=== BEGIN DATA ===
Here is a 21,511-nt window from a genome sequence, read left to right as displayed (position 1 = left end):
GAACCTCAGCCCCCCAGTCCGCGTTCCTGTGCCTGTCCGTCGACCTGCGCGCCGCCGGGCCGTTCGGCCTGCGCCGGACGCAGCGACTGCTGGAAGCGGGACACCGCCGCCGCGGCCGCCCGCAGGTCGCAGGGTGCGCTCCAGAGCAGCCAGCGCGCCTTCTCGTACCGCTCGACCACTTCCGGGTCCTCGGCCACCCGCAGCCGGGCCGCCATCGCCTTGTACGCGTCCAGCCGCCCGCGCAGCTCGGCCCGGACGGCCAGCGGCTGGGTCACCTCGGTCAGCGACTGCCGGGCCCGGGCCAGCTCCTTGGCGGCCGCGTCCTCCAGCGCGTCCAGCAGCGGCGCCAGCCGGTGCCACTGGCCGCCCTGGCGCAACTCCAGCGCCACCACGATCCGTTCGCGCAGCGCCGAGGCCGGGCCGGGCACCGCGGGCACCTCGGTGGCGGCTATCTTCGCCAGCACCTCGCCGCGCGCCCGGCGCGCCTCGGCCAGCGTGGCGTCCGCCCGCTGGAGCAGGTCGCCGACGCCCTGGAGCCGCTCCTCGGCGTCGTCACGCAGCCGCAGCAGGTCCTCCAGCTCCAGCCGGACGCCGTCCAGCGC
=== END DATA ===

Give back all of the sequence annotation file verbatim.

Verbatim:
Here is a 21,511-nt window from a genome sequence, read left to right as displayed (position 1 = left end):
GAACCTCAGCCCCCCAGTCCGCGTTCCTGTGCCTGTCCGTCGACCTGCGCGCCGCCGGGCCGTTCGGCCTGCGCCGGACGCAGCGACTGCTGGAAGCGGGACACCGCCGCCGCGGCCGCCCGCAGGTCGCAGGGTGCGCTCCAGAGCAGCCAGCGCGCCTTCTCGTACCGCTCGACCACTTCCGGGTCCTCGGCCACCCGCAGCCGGGCCGCCATCGCCTTGTACGCGTCCAGCCGCCCGCGCAGCTCGGCCCGGACGGCCAGCGGCTGGGTCACCTCGGTCAGCGACTGCCGGGCCCGGGCCAGCTCCTTGGCGGCCGCGTCCTCCAGCGCGTCCAGCAGCGGCGCCAGCCGGTGCCACTGGCCGCCCTGGCGCAACTCCAGCGCCACCACGATCCGTTCGCGCAGCGCCGAGGCCGGGCCGGGCACCGCGGGCACCTCGGTGGCGGCTATCTTCGCCAGCACCTCGCCGCGCGCCCGGCGCGCCTCGGCCAGCGTGGCGTCCGCCCGCTGGAGCAGGTCGCCGACGCCCTGGAGCCGCTCCTCGGCGTCGTCACGCAGCCGCAGCAGGTCCTCCAGCTCCAGCCGGACGCCGTCCAGCGC